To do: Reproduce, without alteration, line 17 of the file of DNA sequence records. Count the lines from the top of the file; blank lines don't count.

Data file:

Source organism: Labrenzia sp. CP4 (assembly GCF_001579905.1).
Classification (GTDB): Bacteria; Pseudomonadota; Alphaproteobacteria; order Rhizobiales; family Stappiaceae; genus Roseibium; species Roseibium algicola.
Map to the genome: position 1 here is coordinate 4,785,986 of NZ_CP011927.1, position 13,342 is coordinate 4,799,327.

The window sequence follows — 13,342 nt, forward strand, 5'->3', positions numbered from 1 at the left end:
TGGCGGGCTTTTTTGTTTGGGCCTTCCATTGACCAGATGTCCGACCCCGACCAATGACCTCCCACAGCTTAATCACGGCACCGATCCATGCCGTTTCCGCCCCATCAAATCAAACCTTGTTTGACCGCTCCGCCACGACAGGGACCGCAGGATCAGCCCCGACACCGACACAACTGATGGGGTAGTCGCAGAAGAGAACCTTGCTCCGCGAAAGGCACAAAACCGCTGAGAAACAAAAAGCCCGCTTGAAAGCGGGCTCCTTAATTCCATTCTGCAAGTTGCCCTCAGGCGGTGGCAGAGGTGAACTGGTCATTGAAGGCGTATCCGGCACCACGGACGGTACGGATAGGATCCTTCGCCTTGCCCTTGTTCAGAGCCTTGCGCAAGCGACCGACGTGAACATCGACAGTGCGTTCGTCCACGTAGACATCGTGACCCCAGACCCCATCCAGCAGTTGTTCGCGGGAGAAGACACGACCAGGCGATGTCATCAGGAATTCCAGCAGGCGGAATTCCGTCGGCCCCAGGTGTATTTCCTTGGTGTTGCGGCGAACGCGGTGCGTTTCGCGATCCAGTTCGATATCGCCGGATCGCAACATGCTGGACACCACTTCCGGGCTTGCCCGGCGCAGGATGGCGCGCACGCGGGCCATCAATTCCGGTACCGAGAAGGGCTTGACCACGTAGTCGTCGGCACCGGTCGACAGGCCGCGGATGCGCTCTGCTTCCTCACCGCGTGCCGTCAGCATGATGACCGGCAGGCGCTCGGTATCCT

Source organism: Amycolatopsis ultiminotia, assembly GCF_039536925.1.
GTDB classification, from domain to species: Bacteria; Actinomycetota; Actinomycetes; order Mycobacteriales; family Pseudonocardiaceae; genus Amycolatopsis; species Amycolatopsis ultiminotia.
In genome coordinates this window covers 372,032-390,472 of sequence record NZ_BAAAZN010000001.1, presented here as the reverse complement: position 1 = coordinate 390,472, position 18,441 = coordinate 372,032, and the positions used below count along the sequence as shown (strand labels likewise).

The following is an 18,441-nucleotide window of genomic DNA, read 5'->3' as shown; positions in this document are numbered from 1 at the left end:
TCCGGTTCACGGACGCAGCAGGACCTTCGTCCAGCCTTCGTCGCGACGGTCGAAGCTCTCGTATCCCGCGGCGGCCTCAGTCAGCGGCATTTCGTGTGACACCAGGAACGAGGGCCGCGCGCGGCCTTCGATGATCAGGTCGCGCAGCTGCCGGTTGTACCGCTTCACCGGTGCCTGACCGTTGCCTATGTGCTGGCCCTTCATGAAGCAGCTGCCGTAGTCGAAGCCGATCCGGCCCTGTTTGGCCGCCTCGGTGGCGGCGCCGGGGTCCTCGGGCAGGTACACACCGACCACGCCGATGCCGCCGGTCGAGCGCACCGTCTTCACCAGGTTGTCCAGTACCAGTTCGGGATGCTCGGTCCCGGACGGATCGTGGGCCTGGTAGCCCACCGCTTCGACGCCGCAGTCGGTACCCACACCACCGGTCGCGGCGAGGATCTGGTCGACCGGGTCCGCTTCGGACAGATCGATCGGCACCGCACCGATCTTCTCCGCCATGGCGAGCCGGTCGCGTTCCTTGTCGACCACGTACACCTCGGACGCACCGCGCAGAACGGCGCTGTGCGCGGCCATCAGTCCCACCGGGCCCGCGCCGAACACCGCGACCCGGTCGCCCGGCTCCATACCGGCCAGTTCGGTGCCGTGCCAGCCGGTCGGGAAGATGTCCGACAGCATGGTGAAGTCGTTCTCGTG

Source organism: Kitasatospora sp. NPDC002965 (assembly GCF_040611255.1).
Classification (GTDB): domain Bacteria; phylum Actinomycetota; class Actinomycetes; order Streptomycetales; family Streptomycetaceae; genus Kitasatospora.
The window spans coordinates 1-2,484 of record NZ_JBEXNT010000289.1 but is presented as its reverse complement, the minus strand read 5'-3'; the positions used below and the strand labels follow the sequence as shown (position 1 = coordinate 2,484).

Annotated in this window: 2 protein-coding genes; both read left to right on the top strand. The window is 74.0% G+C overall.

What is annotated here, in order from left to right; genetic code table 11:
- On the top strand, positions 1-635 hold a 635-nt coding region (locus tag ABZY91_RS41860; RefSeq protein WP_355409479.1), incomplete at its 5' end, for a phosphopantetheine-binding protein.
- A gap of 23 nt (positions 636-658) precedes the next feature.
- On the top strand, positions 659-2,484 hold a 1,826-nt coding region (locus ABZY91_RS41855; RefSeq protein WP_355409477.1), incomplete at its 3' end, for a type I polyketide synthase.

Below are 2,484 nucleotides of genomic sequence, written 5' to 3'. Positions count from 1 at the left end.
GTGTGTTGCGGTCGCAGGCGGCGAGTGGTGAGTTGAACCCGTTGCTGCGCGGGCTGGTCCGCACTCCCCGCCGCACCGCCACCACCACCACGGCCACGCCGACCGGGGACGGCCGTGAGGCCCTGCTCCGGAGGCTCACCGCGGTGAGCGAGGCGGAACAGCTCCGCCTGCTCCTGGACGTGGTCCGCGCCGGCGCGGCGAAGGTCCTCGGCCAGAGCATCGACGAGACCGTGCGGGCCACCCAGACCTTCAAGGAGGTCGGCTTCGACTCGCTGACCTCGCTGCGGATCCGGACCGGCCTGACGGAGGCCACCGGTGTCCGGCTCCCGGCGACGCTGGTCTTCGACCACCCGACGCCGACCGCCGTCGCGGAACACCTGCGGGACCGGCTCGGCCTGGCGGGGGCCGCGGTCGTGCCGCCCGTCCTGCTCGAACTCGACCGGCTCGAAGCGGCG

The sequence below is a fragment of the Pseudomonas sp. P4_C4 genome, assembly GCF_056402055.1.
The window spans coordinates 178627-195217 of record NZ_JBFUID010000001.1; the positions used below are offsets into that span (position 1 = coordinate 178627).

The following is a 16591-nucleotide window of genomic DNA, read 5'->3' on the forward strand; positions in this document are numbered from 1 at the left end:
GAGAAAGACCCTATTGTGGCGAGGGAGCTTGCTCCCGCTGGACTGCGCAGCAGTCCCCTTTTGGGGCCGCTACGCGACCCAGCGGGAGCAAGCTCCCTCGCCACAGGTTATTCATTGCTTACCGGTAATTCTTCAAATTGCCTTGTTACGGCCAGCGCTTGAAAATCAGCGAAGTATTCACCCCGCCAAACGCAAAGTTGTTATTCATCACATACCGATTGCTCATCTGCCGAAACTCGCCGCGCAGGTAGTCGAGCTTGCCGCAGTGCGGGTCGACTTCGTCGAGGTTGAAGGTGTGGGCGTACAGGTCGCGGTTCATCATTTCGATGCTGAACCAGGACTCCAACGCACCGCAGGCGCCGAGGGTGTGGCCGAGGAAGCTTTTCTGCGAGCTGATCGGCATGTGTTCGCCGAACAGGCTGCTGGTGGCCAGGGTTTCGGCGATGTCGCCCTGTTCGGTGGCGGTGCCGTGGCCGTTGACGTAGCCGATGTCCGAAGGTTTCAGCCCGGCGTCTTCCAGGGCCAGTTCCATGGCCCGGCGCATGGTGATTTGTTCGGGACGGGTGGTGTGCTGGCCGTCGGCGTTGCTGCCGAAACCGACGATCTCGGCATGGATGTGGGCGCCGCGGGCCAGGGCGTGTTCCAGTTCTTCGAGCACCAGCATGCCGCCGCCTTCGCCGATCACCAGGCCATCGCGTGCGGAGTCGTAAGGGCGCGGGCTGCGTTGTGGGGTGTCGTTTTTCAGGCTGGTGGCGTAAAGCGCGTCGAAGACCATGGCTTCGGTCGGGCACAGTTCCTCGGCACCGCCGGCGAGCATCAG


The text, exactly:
- A gap of 23 nt (positions 636-658) precedes the next feature.